The proportion of students in the sample who received a first or 2:1 ranged from 68 to 82 per cent.

Distribution of degree classifications using different algorithms 2015-17 aggregated

David Allen

A separate calculation found that one individual’s final mark ranged from a high 2:1 (66.7 per cent) to a low first (70.7 per cent) across nine different algorithms.

The variation comes from how the average mark of each year of study is weighted and, in particular, whether some module marks are discounted or removed from the calculation.

“The simulation carried out here shows that the varying use of differential weighting and the discounting of module marks creates artificial differences in the degree outcomes between universities,” the study says.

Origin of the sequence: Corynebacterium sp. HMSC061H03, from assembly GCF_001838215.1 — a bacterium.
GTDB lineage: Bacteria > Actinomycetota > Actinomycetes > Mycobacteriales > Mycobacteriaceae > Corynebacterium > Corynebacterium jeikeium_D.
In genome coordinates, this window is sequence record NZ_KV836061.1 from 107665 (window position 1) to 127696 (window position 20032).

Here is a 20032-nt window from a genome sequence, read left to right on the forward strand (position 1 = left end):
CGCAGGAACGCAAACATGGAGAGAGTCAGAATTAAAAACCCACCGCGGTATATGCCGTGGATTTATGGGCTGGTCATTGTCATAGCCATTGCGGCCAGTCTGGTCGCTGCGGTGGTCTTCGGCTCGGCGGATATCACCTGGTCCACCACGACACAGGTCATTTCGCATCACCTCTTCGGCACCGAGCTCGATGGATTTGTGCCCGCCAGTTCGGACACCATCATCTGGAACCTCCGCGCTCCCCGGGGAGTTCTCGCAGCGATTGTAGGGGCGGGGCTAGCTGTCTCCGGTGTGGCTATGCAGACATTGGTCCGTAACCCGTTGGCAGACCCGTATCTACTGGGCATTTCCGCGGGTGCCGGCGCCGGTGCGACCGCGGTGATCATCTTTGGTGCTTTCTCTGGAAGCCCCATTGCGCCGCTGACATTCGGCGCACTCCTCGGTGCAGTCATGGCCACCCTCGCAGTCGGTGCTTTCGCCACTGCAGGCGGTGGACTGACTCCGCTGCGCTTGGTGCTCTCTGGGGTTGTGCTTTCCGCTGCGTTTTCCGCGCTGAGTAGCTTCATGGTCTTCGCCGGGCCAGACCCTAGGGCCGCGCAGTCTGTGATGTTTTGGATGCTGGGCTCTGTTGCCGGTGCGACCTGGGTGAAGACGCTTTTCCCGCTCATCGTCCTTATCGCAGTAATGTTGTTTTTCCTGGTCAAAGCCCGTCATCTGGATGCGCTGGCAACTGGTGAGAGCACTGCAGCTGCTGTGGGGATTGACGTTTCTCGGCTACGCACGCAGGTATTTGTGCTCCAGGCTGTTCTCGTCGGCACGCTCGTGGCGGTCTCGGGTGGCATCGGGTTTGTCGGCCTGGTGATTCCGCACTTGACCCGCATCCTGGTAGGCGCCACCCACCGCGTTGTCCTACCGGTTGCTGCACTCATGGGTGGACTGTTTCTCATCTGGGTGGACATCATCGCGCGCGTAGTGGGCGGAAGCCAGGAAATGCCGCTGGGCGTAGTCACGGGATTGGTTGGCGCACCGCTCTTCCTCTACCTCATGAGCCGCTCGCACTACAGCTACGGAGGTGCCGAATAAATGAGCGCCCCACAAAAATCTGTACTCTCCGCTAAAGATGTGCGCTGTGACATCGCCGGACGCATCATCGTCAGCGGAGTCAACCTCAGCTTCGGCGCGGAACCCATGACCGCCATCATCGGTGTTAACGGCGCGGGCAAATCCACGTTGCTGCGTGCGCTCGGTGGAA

The results also appear to refute the claim made in the UUK/GuildHE study that the use of more than one algorithm across departments within one university “appears to have a limited impact on the overall profile of awards made”.

Differential weightings at UK universities (%)

Year 1 Year 2 Year 3 Number of universities Example of university
0 0 100 8  
0 20 80 6 University of Derby
0 25 75 18 University of BirminghamUniversity of Hertfordshire; University of the West of England
0 30 70 13  
0 33 67 19 University of Manchester; University of Nottingham 
0 40 60 19 University of Kent; University of East Anglia
0 50 50 8 Oxford Brookes University 
10 30 60 4  
11.1 33.3 55.6 2  
11.1 44.4 44.4 1  

Source: UUK/GuildHE survey and David Allen

The findings will add weight to fears about grade inflation at UK institutions and heighten concerns about whether some universities are changing algorithms in order to improve degree outcomes.